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Old 10-17-2004, 05:01 PM
tek tek is offline
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Default Poker TV Reality shows this Fall

Since poker has had some recent success as entertainment, you may be wondering what exciting new poker-related reality-based shows are coming to television this fall:

Who Wants to Marry a Really Bad Poker Player? The show is set up like a poker tournament, with 50 women competing in a no-limit hold'em freezeout. The winner will marry a mysterious, shadowy figure known only as "Big Slick," who is supposed to be a top poker professional. The first six episodes cover the competition, including a two-hour faux "finale" that includes the wedding. The last six episodes cover the subsequent investigation, in which it is "discovered" that Slick keeps two sets of books on his poker play, is constantly borrowing money from other players, doesn't really live in a spacious seaside mansion, and has left behind a string of gullible girlfriends, each penniless and heartbroken. The real final episode covers the annulment, the out-of-court settlement, and Slick checking into rehab while his ex is wheeled into the operating room for cosmetic surgery.

Extreme Makeover of My Big Fat Smelly Poker-Playing Fiancé. Susie, a nice kid from a conservative Midwestern family, has to convince her family that she's had a whirlwind romance with Lenny, whom she met on a recent trip to Las Vegas. The catch? Lenny is a fast-talking cardroom junkie with a penchant for cheap alcohol and calling big bets on the river, while Susie's parents are real professional poker pros. After Susie's parents arrive, Lenny talks them into a poker game, at which he dumps mountains of chips with his "expert" play, spewing out incessant poker drivel like "Deuces never loses!" and "You are such a bad player!" He even hits up his distraught future in-laws for a loan. Halfway through the show, it is revealed that Susie has in reality fallen in love with Lenny, and has agreed to actually marry him if he can lose 250 pounds, quit smoking, get a real job, and stick to a smaller game.

Survivor Bellagio Poker Room. Backstabbing, intrigue, and weird characters, this series has it all. A team of ring-game players faces off against a team of tournament players at Bellagio. Each week the two teams must endure challenges ranging from freezeouts and shootouts to marathon H.O.R.S.E. and Chinese poker sessions, all the while eating nothing but buffet food. Every week a player is voted out of the cardroom. As the series progresses, the challenges become less and less pokerlike, until the final two players face off in the ultimate test — a heads-up slot tournament for all the money.

The Apprentice Poker Player. Doyle Brunson has agreed to let a novice poker player play his chips on day one of the main event at next year's World Series of Poker. (The WSOP has agreed to allow this because the network will be fattening the prize pool.) Eight novices compete for Brunson's approval by playing a series of round-the-clock no-limit hold'em marathons, with Brunson jumping in to comment on the worst plays. After the game, the players sit around the table and have to answer pointed questions about their own and the others' play. At the end of the episode, one of the players is dismissed with the soon-to-be-trademarked phrase: "You're busted!"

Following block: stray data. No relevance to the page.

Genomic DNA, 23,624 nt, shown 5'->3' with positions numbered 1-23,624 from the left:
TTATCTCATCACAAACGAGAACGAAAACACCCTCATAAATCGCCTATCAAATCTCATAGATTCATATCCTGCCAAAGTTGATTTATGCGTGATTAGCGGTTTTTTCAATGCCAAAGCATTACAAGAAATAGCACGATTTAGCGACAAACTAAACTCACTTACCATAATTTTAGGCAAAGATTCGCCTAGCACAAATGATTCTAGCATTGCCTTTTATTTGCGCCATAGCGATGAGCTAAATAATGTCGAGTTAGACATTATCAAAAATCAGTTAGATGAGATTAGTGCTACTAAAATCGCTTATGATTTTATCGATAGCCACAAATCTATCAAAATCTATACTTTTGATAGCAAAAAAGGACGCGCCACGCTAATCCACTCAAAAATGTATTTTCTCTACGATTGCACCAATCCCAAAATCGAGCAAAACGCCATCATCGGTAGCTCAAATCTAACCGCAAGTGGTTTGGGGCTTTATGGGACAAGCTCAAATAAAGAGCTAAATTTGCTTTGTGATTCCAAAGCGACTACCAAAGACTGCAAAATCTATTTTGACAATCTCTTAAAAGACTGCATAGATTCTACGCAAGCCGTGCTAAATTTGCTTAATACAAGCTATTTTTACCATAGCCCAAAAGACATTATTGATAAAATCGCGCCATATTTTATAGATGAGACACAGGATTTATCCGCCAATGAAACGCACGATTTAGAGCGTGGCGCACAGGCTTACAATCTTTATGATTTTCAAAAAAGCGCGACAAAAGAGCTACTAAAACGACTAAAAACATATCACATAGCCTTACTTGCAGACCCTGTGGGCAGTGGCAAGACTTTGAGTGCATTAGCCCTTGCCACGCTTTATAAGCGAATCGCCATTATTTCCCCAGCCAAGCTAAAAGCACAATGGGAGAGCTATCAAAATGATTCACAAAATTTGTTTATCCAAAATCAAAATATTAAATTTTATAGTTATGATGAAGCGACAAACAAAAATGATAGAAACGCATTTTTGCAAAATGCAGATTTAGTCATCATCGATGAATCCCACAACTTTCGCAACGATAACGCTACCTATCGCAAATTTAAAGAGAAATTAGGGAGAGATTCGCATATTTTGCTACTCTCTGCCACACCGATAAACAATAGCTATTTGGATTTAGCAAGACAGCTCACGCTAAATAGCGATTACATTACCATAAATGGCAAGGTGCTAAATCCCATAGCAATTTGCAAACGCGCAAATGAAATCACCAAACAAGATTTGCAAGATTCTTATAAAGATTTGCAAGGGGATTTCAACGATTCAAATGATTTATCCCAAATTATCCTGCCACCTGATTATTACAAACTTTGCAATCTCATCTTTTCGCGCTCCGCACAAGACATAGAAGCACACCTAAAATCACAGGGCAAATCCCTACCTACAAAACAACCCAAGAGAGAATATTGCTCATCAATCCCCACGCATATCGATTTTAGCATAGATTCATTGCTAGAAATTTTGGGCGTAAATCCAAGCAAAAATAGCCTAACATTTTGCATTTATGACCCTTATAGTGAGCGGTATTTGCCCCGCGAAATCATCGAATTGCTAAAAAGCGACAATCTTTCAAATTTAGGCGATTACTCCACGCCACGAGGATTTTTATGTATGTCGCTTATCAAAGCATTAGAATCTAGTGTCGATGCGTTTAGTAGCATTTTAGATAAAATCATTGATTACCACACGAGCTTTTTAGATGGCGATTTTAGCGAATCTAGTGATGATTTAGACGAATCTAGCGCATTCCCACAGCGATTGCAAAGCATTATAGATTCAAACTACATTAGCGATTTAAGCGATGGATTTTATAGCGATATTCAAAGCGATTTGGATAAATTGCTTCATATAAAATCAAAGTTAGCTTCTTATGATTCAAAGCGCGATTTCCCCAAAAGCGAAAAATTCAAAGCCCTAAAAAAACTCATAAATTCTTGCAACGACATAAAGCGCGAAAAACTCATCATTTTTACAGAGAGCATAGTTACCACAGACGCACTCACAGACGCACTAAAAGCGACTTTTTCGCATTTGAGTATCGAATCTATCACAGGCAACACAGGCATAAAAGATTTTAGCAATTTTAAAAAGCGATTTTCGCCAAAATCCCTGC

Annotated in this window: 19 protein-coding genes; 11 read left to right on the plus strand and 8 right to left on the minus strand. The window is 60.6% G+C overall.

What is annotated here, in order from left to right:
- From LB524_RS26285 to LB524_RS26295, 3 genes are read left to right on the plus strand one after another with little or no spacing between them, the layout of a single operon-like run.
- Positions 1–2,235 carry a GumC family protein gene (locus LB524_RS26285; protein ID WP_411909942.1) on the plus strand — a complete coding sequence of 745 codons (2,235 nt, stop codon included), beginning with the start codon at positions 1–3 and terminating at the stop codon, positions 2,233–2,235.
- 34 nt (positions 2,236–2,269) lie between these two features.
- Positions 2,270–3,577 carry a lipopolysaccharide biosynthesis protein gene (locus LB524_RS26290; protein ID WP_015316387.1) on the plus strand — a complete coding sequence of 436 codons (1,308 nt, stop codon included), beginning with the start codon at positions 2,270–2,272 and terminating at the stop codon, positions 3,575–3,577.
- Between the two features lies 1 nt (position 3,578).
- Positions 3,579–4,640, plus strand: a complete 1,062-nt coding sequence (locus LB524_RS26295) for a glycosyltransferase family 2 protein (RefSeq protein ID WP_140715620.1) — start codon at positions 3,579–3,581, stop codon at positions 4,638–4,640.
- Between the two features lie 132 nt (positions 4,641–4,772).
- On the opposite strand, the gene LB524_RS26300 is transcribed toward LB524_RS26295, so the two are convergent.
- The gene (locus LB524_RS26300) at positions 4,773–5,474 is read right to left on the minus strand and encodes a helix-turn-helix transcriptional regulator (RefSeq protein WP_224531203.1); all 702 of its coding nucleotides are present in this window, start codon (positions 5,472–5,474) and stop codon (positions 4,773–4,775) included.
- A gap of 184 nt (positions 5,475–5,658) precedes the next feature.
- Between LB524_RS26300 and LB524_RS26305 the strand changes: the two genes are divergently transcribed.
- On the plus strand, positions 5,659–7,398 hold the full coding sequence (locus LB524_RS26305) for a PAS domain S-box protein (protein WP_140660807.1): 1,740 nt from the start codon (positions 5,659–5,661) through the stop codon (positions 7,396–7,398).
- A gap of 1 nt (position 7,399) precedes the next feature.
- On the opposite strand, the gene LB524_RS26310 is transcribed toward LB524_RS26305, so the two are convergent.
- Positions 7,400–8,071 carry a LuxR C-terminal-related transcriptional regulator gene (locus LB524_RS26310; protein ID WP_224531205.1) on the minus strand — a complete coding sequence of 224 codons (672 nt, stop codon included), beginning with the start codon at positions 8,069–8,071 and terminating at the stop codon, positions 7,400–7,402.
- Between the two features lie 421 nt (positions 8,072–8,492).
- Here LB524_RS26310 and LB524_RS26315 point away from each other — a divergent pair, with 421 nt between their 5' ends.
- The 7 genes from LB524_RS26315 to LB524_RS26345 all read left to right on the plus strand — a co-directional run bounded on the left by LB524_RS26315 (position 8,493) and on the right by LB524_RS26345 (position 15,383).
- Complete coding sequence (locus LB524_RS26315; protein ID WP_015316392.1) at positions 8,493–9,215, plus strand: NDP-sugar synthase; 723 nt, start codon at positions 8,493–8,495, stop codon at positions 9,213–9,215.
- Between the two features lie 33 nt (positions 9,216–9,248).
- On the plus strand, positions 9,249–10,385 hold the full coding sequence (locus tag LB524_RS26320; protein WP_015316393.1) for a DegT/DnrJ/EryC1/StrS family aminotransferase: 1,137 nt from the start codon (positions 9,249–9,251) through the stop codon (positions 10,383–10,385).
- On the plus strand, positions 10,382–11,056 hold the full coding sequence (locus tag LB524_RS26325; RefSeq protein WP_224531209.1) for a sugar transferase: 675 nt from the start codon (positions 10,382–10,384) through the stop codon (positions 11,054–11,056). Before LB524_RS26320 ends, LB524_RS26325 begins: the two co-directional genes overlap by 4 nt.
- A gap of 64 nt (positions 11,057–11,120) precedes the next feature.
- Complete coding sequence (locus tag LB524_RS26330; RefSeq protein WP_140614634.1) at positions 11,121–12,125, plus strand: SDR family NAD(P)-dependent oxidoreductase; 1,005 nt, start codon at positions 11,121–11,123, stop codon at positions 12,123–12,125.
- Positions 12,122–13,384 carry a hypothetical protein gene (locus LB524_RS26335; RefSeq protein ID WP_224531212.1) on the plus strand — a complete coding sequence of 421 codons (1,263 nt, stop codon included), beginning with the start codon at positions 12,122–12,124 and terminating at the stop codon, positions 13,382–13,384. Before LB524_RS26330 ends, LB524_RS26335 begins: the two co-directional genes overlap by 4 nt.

While You Were Playing Poker. Poker players are always liable to vanish into the cardroom for a few days at a time. Instead of always taking that time to redecorate, this show takes a broader swipe at the lives of unwitting participants. The highlight of the first season is an episode in which a prominent poker professional goes off for a series of tournaments on the East Coast and returns to find his wife and children replaced with very nice but totally different people. Hilarity ensues when he gets most of the way through a series of bad-beat stories before noticing.

Poker Court. We've all been clamoring for this for years. You think your friend Fred is the worst poker player you've ever seen. Fred says you don't even come close to understanding his play. Finally, we have a way to settle things. In this daytime courtroom show, a panel of experts reviews video and listens to testimony from both you and Fred. Judge Mike Caro renders the verdict. If Fred is guilty, he goes off for a week of intensive coaching from Bob Ciaffone. In an occasional twist, Caro will have the option of declaring that your case is so lacking in merit that you're the one who needs the tutoring.
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Old 10-17-2004, 10:43 PM
Stork Stork is offline
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Default Re: Poker TV Reality shows this Fall

I gotta bump this, if only for the effort put in(which isn't the only reason)
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